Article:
It would be a tidy explanation to say that Yasuhiko's hospitalization was the reason for the problems with “Cucuruz Doan's Island,” except that it's difficult to pinpoint exactly when during the production the hospitalization occurred. Yasuhiko drew the character sheet for Cucuruz Doan, and therefore was at least partially involved with the episode. However, we don't know if Mobile Suit Gundam episodes were produced in the order they aired, and the character sheet indeed includes Yasuhiko's handwritten “#?” in the corner. What we do know is Yasuhiko is credited as animation director as late as episode 30. Even if he was out of commission for episode 15, it would certainly be unfair to blame the episode's issues on one person.
Another theory is that Tomino was unsatisfied with the animation produced by the Korean production company credited for key animation for “Cucuruz Doan's Island.” Gundam research podcast Mobile Suit Breakdown noted the credit to Anime Friend, a former Tatsunoko Pro subsidiary in South Korea, in the credits to this and only this episode of the original Gundam series. By eliminating this episode from distribution, Tomino could eliminate all of Anime Friend's involvement with the show.
Still another possibility – and the most far-fetched – involves the name of the young female caretaker on the island. Her name is spelled with the same katakana as “Loran,” the protagonist of Turn A Gundam, though the similarities end there. Perhaps Tomino didn't want to have two characters in the Gundam canon with the same name? We're looking at all the options here. The credit to this one goes to George Horvath, writing for Land of Obscusion.
It's frustrating to conclude, but we simply don't know why “Cucuruz Doan's Island” got the chopping block, and it's doubtful there will be answers as long as the staff is alive, as Tomino explained at Anime Expo New York 2002. And so the mystery lives on, only serving to fuel Gundam fans' outsized interest in the episode.
Gundam's Streisand Effect
As of this writing, “Cucuruz Doan's Island” still has never been released overseas. Conversely, this simply means that more people know about it than they would otherwise. It's the Streisand Effect in action: the more Tomino attempts to hide the episode, the more infamous it becomes.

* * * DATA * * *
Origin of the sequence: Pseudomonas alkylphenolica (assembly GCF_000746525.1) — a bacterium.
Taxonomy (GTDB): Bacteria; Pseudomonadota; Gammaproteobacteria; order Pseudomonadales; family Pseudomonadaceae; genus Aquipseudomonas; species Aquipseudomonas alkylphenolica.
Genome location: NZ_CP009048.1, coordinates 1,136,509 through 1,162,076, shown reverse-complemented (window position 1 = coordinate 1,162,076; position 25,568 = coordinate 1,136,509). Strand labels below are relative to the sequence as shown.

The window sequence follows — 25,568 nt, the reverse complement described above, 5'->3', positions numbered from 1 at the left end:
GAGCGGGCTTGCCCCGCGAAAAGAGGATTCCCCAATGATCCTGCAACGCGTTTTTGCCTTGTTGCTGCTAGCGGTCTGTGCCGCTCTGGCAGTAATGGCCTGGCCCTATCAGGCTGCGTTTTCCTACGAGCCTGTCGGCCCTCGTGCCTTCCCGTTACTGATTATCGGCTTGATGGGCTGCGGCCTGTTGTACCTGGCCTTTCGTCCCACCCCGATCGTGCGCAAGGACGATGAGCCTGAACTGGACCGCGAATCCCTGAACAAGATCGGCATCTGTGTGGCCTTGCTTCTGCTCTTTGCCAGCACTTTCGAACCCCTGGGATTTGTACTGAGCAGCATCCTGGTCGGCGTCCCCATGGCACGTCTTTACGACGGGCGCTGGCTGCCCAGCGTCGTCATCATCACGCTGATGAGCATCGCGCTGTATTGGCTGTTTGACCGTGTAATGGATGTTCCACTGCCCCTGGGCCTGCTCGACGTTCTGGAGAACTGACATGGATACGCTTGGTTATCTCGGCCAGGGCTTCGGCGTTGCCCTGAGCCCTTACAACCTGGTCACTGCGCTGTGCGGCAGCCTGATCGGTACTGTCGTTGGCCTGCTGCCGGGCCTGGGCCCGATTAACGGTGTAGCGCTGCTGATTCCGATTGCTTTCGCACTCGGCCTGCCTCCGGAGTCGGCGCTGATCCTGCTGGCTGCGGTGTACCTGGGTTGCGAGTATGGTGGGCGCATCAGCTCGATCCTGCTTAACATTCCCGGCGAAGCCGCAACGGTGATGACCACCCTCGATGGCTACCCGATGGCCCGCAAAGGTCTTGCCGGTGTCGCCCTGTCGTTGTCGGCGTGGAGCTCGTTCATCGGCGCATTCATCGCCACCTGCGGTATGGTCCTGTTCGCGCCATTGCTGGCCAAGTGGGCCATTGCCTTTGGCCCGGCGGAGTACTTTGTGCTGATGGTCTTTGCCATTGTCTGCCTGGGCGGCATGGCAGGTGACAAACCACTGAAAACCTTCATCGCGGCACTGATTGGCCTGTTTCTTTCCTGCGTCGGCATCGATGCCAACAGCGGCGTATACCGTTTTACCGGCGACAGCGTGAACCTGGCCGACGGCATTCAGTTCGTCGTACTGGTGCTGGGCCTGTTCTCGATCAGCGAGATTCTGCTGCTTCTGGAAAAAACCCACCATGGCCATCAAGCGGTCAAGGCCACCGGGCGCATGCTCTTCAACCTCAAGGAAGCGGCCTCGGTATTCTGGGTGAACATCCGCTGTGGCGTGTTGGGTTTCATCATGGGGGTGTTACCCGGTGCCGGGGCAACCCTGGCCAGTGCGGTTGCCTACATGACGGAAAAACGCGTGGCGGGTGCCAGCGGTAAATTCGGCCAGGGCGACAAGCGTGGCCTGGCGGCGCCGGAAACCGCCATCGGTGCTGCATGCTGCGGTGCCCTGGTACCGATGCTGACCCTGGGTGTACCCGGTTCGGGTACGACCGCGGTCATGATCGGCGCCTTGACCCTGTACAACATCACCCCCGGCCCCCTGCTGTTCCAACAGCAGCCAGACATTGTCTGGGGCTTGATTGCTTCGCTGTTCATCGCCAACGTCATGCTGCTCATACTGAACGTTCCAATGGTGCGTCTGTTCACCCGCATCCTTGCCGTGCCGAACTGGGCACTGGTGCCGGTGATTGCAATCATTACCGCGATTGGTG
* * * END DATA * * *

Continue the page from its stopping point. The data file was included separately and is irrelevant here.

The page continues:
“Cucuruz Doan's Island” might have been a forgettable throwaway episode, a consequence of a low budget and a strained animation team. But the mystery around its concealment has proved irresistible and is frequently used as an Easter Egg for fans. Here's a shortlist of Gundam products that reference the episode:
- Gundam Build Divers Episode 8 features an in-game event that takes place on an island that is obviously the same shape and size as Cucuruz Doan's island.
- The 2017 OVA Gundam Build Fighters: Battlogue sets the climactic battle between Sei and Tatsuya on—where else?—Cucuruz Doan's island.
- Doan's Zaku is featured in the Gundam Extreme Versus games as the primary non-Char Zaku. It looks like a regular Zaku this time, but its attacks are simply punching and rock-throwing, just like in the episode.
- In the Gundam Battle series for the PSP, Cucuruz Doan's Zaku appears as a special unlockable unit. This one preserves the off-model skinny look and features an expanded moveset with weapons like Small Rock, Middle Rock, and Fire Rock based on Doan's penchant for rock-throwing.
- Mobile Suit Gundam: The Origin MSD Cucuruz Doan's Island is a manga by Junji Ohno that expanded the episode's storyline into a five-volume manga. The series was serialized in Gundam Ace magazine from 2016 to 2019.
- And of course, the latest and most high-profile project will be Mobile Suit Gundam: Cucuruz Doan's Island, slated to open in 2022. The director will be none other than Mobile Suit Gundam art director Yoshikazu Yasuhiko. It's not too soon to guess that he'll have a much smoother time working on this than on the initial episode. Will the anime's “worst episode” become its best movie? Anything is possible.
The more time passes, the less “lost” Gundam's lost episode actually is. As of 2020 there finally has been an official English language release of the episode: the UC Libraries Blu-ray release of Mobile Suit Gundam, which includes the first and only official English subtitles for the episode. This Japanese release is import-friendly since Japan and the US are in the same Blu-Ray region (though at roughly 17,000 yen or about $150, it isn't exactly cheap.) The good news is that English speakers can finally check out this forbidden footnote in Gundam history and see for themselves if it's really as bad as they've heard.
Tom Aznable provided research assistance on this article.